Activists warn the Home Office ‘will work harder than ever to deport more people’
A WAVE of direct action, legal fights and a last minute intervention by the European Court of Human Rights (ECHR) prevented the British government from carrying out its first deportation of asylum seekers to Rwanda last night.
When The Civil Fleet last reported on the situation on Monday, there were just seven people with one-way tickets for the 10:30pm flight to the central African country. Twenty-five others had been taken off due to the actions of their lawyers.
Throughout the day yesterday, the seven tickets were gradually reduced to one, belonging to an Iraqi man in his 50s.
Then, around 7:30pm (UK time), the ECHR issued an urgent interim measure, meaning the Home Office could not forcibly ship him over 4,000 miles away.
The ECHR said the man could not be removed until three weeks after the legality of the Rwanda policy was ruled upon in the British courts, which is due to be heard in the High Court in July.
The ECHR has the power to pause the UK’s deportation flight because the latter is party to the European Convention on Human Rights. The court only carries out such orders in exceptional cases when applicants face a real risk of irreversible harm.
The court is not, as many British right-wing politicians and figures claimed today, an EU institution. Therefore, Britain’s departure from the European Union does not affect its commitment to the European Convention on Human Rights.
Outside the courts, activists from the campaign group Freedom from Torture staged a protest inside the Majorca headquarters of Privilege Style, the airline charted by the UK government to carry out its dirty work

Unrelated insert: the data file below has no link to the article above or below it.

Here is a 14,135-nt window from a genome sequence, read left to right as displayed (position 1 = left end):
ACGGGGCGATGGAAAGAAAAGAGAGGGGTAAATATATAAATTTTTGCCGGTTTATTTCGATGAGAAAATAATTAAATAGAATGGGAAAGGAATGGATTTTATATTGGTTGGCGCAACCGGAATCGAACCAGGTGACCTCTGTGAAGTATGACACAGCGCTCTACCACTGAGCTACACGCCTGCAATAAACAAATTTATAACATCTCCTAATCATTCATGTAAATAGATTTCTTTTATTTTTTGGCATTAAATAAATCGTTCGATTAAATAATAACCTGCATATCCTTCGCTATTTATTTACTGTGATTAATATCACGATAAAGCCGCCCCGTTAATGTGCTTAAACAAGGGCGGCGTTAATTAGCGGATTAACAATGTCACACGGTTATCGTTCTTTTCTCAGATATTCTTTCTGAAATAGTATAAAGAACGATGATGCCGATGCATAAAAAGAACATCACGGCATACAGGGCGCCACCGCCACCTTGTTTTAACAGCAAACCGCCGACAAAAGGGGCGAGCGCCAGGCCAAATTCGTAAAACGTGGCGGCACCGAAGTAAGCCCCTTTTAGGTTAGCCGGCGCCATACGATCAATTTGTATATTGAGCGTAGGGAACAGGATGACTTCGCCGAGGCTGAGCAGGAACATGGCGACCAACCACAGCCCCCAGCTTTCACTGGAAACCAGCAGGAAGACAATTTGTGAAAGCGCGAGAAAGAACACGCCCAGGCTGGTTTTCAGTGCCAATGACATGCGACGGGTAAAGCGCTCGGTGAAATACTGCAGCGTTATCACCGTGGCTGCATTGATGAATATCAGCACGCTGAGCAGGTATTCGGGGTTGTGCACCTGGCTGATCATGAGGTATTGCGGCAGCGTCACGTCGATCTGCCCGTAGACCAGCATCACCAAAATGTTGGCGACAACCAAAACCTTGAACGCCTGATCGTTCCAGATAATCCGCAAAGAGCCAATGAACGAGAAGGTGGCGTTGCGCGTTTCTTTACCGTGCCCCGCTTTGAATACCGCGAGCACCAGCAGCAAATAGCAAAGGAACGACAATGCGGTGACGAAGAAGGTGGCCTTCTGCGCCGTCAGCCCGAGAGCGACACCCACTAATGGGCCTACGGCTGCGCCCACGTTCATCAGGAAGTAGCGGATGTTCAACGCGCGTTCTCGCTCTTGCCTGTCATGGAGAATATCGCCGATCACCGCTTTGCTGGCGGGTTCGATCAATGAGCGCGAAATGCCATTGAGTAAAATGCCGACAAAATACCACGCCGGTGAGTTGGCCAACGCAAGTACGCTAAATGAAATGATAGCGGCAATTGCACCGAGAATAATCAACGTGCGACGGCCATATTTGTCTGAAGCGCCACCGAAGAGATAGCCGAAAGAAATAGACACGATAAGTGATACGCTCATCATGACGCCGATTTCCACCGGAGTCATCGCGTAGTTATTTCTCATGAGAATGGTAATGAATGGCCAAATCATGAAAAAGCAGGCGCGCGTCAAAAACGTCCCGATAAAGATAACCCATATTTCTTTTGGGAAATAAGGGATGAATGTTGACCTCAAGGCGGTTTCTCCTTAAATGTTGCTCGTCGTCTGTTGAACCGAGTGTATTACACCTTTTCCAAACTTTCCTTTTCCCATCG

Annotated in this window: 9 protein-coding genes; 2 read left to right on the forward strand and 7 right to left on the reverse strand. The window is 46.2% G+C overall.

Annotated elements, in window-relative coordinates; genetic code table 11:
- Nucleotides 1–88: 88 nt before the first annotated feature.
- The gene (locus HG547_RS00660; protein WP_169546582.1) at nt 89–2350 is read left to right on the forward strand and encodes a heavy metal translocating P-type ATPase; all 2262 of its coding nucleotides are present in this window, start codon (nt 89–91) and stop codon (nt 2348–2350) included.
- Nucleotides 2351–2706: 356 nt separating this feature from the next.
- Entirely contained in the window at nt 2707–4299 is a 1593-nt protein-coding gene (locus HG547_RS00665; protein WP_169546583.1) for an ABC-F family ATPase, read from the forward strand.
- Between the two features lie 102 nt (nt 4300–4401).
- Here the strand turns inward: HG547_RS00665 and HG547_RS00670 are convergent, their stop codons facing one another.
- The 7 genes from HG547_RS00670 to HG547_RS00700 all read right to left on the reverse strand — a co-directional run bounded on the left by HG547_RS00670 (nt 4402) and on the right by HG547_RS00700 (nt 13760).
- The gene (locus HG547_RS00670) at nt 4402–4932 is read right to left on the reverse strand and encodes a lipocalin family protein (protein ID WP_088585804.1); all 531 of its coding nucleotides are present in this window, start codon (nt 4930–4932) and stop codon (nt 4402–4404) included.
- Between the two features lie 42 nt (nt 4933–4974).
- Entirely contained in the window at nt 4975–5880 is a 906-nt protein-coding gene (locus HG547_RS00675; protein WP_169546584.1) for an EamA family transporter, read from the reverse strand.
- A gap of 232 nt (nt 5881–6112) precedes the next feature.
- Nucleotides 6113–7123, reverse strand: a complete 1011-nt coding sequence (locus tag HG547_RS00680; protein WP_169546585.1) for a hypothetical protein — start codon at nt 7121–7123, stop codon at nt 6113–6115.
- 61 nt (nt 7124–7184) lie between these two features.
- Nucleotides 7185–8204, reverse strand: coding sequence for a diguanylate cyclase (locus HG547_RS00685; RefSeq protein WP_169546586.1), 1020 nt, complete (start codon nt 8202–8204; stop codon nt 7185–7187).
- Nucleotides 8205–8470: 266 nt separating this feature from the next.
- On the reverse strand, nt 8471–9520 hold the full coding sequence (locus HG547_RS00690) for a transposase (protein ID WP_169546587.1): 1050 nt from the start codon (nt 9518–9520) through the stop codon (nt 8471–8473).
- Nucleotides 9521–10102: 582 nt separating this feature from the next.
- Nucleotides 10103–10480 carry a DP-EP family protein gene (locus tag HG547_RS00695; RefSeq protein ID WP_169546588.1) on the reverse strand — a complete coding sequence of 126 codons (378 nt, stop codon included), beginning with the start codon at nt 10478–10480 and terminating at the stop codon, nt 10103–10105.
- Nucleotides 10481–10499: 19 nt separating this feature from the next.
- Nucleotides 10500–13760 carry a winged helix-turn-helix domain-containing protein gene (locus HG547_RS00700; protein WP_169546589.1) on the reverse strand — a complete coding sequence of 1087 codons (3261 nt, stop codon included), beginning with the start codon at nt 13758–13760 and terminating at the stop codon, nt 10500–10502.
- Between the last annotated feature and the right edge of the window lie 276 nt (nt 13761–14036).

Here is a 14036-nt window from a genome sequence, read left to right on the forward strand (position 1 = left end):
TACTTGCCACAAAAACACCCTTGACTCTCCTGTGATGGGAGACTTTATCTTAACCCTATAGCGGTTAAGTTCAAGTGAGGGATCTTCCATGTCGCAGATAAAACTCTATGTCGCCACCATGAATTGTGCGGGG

In the afternoon, activists from Stop Deportations blockaded the exits of Colnbrook Immigration Removal Centre (IRC) near Heathrow Airport by laying on the road and locking their arms together.
Nine of the protesters were arrested by the police last night. But Stop Deportations announced this morning that all of them had been released from custody.
Protests were also carried out by detainees inside Colnbrook IRC and Ministry of Defence’s Boscombe Down airbase, where the flight was due to take off.
Activists met news of the cancellation of last night’s flight with a mixture of elation and trepidation.
“We did this together,” Freedom from Torture posted on social media last night.
“From protesters on the streets, to people chipping in, to legal cases, to [thousands] of emails and calls.
“We know the government won’t be giving up. So let’s give this everything we’ve got, starting now. Together we can win.”
Care4Calais said that though the ECHR move was a great relief, the fight against the Rwanda police is by no means over.
“In July we will go to court again for the court to decide whether the Rwanda policy itself is lawful,” Care4Calais said. “This will be an incredibly important decision for many refugees, and for the future of the UK.
“If the government truly wanted to stop people smugglers and save lives, they would give other refugees visas to cross the Channel in a similar way to Ukrainians. With these visas, refugees could then claim asylum on arrival in the UK.
“This would put people smugglers out of business overnight.
“Last night’s news was a life-saving reprieve for those seven men and their families. Five are victims of torture or trafficking. Two are married. One has extreme PTSD due to previous trauma. One has a son in Carlisle.
“They should never have been put through the hell of the last few days. We must remember that every single refugee is a victim of the worst things on this planet. They need our help and our compassion as human beings. Using them as political pawns is unforgivable.
“Our lawyers are working hard to get them released. But we know the government will work harder than ever to deport more people just like them.”
Top image shows Stop Deportations activists blockading the road in and out of Colnbrook Immigration Removal Centre [Pic: Stop Deportations]